Northfield Schools Want a Tablet in Each Student's Hands
The district wants to put a tablet—a cross between a smartphone and a laptop—in the hands of each of Northfield’s 3,900 students and most of its staff.
Let’s get digital.
Or so say administrators at Northfield Public Schools.
Superintendent Chris Richardson and Matt Hillmann, district director of human resources and technology, have been making the rounds to different community organizations in recent weeks pitching the idea of transforming Northfield’s educational system.
In short, the district wants to put a tablet—a cross between a smartphone and a laptop—in the hands of each of Northfield’s 3,900 students and most of its staff.
The tablet would replace most items in a traditional classroom—textbooks, notebooks, quizzes, DVDs, handouts and just about anything else paper-based.
Extreme? It’s already happening elsewhere.
Recently, the school board for Lakeville Public Schools approved the district to purchase 1,900 iPad 2s as part of its technology initiative.
“This is just the next step in what I think is the natural evolution in the way we provide content to students."
A 2011 Piper Jaffray Tablets in the Classrooms study of 25 educational IT directors predicted that in five years there'd be more tablets per student than there currently is for computers, according to TabTimes.com. The report says that the number of students per computer is now 10:1 in American schools, but expects the ratio to drop to 6:1 for tablets by 2016, the website said.
Plenty of details still need to be fleshed out for Northfield—what staff members get them, does the district buy or lease the products, what happens if and when a student breaks the tablet?
And in order to support the change, the district would need to overhaul its wireless system to support all the devices—a cost that is still unknown.
Though no formal actual has been taken by the school board, when interviewed for this story, Richardson kept saying “when” the district moves on this.
“My sense is this is coming to a school near you in the next two years,” Richardson said with a smile.
Hillmann, along with a district technology steering committee made up of teachers and administrators, have been meeting regularly for several months to create a proposal for the school board.
Early on, the discussion was if the district should move ahead and at what pace.
Then in January, Apple, which produces the leading iPad tablet, announced it partnered with several textbook companies to release digital versions of their paper counterparts. Other tablet providers are expected to follow suit.
Following Apple’s announcement, Hillmann said the thought quickly became “we should do this."
“This is just the next step in what I think is the natural evolution in the way we provide content to students,” Hillmann said.
Still early in the process for Northfield, Hillmann said the district is most seriously looking at Apple’s iPad (there are three versions right now) because of its user-friendly system and because of content that is and will be available.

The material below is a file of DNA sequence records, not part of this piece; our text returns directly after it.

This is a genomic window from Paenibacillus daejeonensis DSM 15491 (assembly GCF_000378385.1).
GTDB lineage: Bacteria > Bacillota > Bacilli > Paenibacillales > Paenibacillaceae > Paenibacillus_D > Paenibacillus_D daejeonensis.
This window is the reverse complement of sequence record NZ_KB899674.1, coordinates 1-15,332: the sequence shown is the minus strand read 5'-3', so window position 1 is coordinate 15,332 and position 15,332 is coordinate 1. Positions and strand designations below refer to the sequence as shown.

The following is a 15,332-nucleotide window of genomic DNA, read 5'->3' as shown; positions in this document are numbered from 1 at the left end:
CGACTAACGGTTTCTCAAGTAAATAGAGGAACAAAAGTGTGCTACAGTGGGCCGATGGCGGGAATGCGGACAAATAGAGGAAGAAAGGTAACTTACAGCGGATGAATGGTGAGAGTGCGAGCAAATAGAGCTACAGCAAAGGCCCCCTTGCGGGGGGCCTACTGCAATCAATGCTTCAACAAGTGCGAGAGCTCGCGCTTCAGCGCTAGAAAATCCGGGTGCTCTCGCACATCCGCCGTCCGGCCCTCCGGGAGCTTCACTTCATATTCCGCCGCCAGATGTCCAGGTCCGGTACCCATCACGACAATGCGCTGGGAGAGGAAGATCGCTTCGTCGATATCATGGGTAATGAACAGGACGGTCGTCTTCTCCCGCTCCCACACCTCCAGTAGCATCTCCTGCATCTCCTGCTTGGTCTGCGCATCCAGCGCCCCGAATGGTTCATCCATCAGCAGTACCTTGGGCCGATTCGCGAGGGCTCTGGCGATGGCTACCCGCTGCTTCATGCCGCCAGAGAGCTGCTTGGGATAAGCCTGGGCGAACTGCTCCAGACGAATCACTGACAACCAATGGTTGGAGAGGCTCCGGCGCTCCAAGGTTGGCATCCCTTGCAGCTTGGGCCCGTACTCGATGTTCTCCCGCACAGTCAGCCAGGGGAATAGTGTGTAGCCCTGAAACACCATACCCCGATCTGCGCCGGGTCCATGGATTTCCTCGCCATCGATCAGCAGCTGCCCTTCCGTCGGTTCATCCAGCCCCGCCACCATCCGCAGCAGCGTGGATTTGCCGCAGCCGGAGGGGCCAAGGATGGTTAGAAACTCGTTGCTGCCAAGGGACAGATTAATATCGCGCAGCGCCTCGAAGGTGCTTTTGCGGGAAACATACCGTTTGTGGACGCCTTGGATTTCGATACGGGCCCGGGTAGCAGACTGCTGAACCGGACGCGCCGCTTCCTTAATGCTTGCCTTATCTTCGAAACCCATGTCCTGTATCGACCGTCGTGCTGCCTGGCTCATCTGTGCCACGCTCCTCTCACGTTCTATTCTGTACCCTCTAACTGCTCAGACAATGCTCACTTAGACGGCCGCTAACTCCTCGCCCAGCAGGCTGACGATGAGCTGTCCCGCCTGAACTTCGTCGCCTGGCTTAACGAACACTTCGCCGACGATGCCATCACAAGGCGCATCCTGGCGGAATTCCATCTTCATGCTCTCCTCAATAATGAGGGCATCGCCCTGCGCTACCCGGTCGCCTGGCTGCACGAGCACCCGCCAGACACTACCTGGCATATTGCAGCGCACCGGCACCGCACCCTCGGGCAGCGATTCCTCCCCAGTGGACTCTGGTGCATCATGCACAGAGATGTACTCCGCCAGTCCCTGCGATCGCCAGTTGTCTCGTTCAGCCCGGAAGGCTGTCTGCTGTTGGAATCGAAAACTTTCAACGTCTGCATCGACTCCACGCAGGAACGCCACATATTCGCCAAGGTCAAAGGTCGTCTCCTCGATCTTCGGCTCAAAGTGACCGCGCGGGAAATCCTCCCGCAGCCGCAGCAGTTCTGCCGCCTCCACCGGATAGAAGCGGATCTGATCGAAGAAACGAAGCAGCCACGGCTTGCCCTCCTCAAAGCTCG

Right now, Apple offers more than 20,000 free materials and courses through its iTunes University. Yes, free. And a lot of the software also allows teachers to tweak it to their liking.
It would allow for a more ambitious teacher who has struggled with certain units in textbooks to actually create their own units, clips or notes, Hillmann said. The tablets would also allow the students to watch a lecture or read text on their device at home and come ready to class to discuss, rather than having a teacher recite information to them.
“If we can move from the teacher being the purveyor of knowledge to the teacher being the facilitator of understanding … and the person really checking to see if the student gets it, things will change rapidly,” Richardson said.
And Richardson said a move to one device would benefit classrooms in other ways, too. Right now, he said, students are bringing personal devices—smartphones, tablets, laptops—to use in the classroom. With so many options, it’s hard for a teacher and students to be in sync, he said.
As for younger students, Hillmann said they’re already learning through play, activity and music. He said there would be a similar approach with a tablet, which has thousands of apps that can help teach among other topics, math, spelling and history.
“I think it lends itself very well,” he said. “Teachers already do this; they just do it with static resources.”
The cost of learning
There are also hundreds of thousands of free and cheap apps (downloadable software) that could be used in the classroom, from games about numbers for the district’s youngest students to biology for older students. The latter example, which Hillmann has been showing at presentations, shows the power of the tablet.
For a student who learns better from visuals, he or she could watch a short video about the anatomy of an insect. For someone who learns better by reading traditional text with a still photo, it’s there as well.
Though there is plenty of free software that schools can use, the district would purchase a core set of textbooks and apps to be used for classes, Hillmann said.
Richardson said the district spends $150,000-$200,000 each year for textbooks and materials. If the transformational technology project is approved by the school board, that money would shift to cover the costs of the tablets and software, Richardson said.
The costs depends on if the district leases or purchases the tablets—and what’s available if and when the district pulls the trigger.